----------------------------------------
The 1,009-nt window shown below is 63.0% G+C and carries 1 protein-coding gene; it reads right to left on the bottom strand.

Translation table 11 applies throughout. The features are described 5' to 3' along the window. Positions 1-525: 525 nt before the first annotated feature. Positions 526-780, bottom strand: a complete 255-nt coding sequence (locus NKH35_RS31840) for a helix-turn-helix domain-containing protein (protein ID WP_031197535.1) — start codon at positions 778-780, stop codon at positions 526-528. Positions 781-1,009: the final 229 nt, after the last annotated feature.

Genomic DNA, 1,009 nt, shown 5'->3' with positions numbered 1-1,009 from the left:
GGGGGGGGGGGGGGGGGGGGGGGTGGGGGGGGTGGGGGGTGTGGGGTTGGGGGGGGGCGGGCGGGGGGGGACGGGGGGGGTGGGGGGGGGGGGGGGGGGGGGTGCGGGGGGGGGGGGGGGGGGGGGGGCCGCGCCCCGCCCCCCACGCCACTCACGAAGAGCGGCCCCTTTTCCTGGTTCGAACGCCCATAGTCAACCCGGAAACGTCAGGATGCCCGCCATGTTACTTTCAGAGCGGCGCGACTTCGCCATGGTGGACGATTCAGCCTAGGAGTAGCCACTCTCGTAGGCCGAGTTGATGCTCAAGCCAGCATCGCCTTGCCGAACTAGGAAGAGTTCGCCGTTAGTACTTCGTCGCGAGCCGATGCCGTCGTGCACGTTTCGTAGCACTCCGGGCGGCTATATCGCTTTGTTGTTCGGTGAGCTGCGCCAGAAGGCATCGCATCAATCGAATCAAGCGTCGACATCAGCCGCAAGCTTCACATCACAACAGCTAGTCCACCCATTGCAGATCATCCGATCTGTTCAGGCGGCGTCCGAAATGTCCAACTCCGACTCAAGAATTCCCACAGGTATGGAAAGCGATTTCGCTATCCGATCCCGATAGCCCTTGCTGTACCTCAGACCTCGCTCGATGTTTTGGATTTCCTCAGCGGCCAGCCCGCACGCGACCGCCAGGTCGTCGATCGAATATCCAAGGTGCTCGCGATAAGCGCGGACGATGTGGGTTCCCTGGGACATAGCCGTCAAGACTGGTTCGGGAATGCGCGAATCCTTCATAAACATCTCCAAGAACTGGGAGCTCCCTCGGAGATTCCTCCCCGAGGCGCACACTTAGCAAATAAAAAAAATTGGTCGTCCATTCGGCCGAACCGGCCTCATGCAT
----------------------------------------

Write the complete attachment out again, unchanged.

The 1,009-nt window shown below is 63.0% G+C and carries 1 protein-coding gene; it reads right to left on the bottom strand.

Translation table 11 applies throughout. The features are described 5' to 3' along the window. Positions 1-525: 525 nt before the first annotated feature. Positions 526-780, bottom strand: a complete 255-nt coding sequence (locus NKH35_RS31840) for a helix-turn-helix domain-containing protein (protein ID WP_031197535.1) — start codon at positions 778-780, stop codon at positions 526-528. Positions 781-1,009: the final 229 nt, after the last annotated feature.

Genomic DNA, 1,009 nt, shown 5'->3' with positions numbered 1-1,009 from the left:
GGGGGGGGGGGGGGGGGGGGGGGTGGGGGGGGTGGGGGGTGTGGGGTTGGGGGGGGGCGGGCGGGGGGGGACGGGGGGGGTGGGGGGGGGGGGGGGGGGGGGTGCGGGGGGGGGGGGGGGGGGGGGGGCCGCGCCCCGCCCCCCACGCCACTCACGAAGAGCGGCCCCTTTTCCTGGTTCGAACGCCCATAGTCAACCCGGAAACGTCAGGATGCCCGCCATGTTACTTTCAGAGCGGCGCGACTTCGCCATGGTGGACGATTCAGCCTAGGAGTAGCCACTCTCGTAGGCCGAGTTGATGCTCAAGCCAGCATCGCCTTGCCGAACTAGGAAGAGTTCGCCGTTAGTACTTCGTCGCGAGCCGATGCCGTCGTGCACGTTTCGTAGCACTCCGGGCGGCTATATCGCTTTGTTGTTCGGTGAGCTGCGCCAGAAGGCATCGCATCAATCGAATCAAGCGTCGACATCAGCCGCAAGCTTCACATCACAACAGCTAGTCCACCCATTGCAGATCATCCGATCTGTTCAGGCGGCGTCCGAAATGTCCAACTCCGACTCAAGAATTCCCACAGGTATGGAAAGCGATTTCGCTATCCGATCCCGATAGCCCTTGCTGTACCTCAGACCTCGCTCGATGTTTTGGATTTCCTCAGCGGCCAGCCCGCACGCGACCGCCAGGTCGTCGATCGAATATCCAAGGTGCTCGCGATAAGCGCGGACGATGTGGGTTCCCTGGGACATAGCCGTCAAGACTGGTTCGGGAATGCGCGAATCCTTCATAAACATCTCCAAGAACTGGGAGCTCCCTCGGAGATTCCTCCCCGAGGCGCACACTTAGCAAATAAAAAAAATTGGTCGTCCATTCGGCCGAACCGGCCTCATGCAT